The procedure for residue sampling followed two steps. First, all artifacts were washed in distilled running water for 1 minute. This step helped to remove the contamination from surface sediments and the curation process. After washing, the artifacts were subject to sonication for residue extraction. Each specimen was placed in a new, polyvinyl bag with 15 mL of distilled water. The bag was then placed into the sonication bath for 6 minutes. After 6 minutes, the artifact was removed from the bag.

Laboratory processing of phytolith residue samples followed the established protocol [32]. Phytolith residue slides were scanned using either a Zeiss Axioscope A1 microscope or a Zeiss Axioscope 5 microscope at 400× magnification, both fitted with polarizing filters and DIC optics. Phytoliths were counted on entire slides and described using the International Code for Phytolith Nomenclature 1.0 [33]. Their identification was based on a reference collection from over 1200 Asian economically important plant specimens in the Stanford Archaeology Center.

Use-wear samples were taken from flakes after residue extraction. Polyvinyl siloxane (PVS) compound peel (President Light Body) was applied to the flake edges to provide a portable and durable record for microscopic analysis. The use-wear peels were examined under a Zeiss Imager. A2M microscope at magnifications of 50x, 100x, 200x, and 500x. Use-wear interpretations were based on a comparison with the reference data generated from a series of experimental studies conducted by the authors and colleagues [18, 19]. These experiments include harvesting Poaceae plants (cereals, reeds, and cattails; cutting stems and seed heads), butchery (carcass skinning, cutting animal tissue), and scraping bones, tree branches, and bamboo. Two types of tool motions were used in the experiments: longitudinal and transverse. Longitudinal motions include slicing and sawing (i.e., unidirectional or bidirectional and parallel to the edge); transverse motion includes scraping, pulling, and whittling.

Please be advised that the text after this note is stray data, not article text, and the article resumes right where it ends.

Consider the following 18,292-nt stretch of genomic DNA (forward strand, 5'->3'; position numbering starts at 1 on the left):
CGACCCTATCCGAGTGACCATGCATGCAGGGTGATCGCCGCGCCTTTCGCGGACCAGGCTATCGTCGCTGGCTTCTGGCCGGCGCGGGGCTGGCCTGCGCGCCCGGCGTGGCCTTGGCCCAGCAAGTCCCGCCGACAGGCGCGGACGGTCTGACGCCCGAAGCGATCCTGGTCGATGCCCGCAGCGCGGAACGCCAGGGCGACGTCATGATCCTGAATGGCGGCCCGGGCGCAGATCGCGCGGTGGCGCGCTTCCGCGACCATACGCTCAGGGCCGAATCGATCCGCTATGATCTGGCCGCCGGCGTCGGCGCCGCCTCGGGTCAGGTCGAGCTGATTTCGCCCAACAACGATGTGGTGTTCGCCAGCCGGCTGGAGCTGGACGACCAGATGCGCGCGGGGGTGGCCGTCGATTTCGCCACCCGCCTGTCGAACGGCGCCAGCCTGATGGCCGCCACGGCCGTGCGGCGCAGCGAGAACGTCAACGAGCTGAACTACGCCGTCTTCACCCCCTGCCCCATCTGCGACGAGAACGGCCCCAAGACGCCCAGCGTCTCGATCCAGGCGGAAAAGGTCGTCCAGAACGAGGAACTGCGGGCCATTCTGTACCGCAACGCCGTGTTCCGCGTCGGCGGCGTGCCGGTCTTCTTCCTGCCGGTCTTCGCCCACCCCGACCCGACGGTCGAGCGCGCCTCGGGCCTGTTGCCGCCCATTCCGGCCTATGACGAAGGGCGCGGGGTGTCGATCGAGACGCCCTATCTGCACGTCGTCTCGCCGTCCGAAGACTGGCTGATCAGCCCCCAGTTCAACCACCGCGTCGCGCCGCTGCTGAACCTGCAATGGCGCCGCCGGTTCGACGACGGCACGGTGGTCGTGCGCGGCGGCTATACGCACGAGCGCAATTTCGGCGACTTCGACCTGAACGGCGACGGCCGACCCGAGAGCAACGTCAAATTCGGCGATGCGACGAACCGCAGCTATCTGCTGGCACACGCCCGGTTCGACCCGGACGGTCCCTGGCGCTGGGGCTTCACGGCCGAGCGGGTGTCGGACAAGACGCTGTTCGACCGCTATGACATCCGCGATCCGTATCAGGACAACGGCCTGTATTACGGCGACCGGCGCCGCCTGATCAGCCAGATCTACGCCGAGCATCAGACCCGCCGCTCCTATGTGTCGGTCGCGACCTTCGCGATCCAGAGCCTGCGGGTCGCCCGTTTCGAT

The experimental studies provide two findings particularly relevant to this study. First, cutting and processing Poaceae plants produce use-wear traces similar across raw material types common in China, including for example, sandstone, tuff, and quartz. The wear traces are characterized by fine striations, high polish, and rounded edges on crystal grains, which can be separated from those from working on other materials, such as wood, animal tissues, and bones. Second, the characteristics of striations can be used to infer the mode by which tools are used. Harvesting with a slicing motion near the plant base produces striations parallel to the cutting edge, whereas harvesting by cutting at the plant top generally involves a transverse action, creating striations parallel or diagonal to the cutting edge. Therefore, the use-wear reference collection allows us to identify not only plant harvesting tools but also harvesting methods.


Use-wear analysis results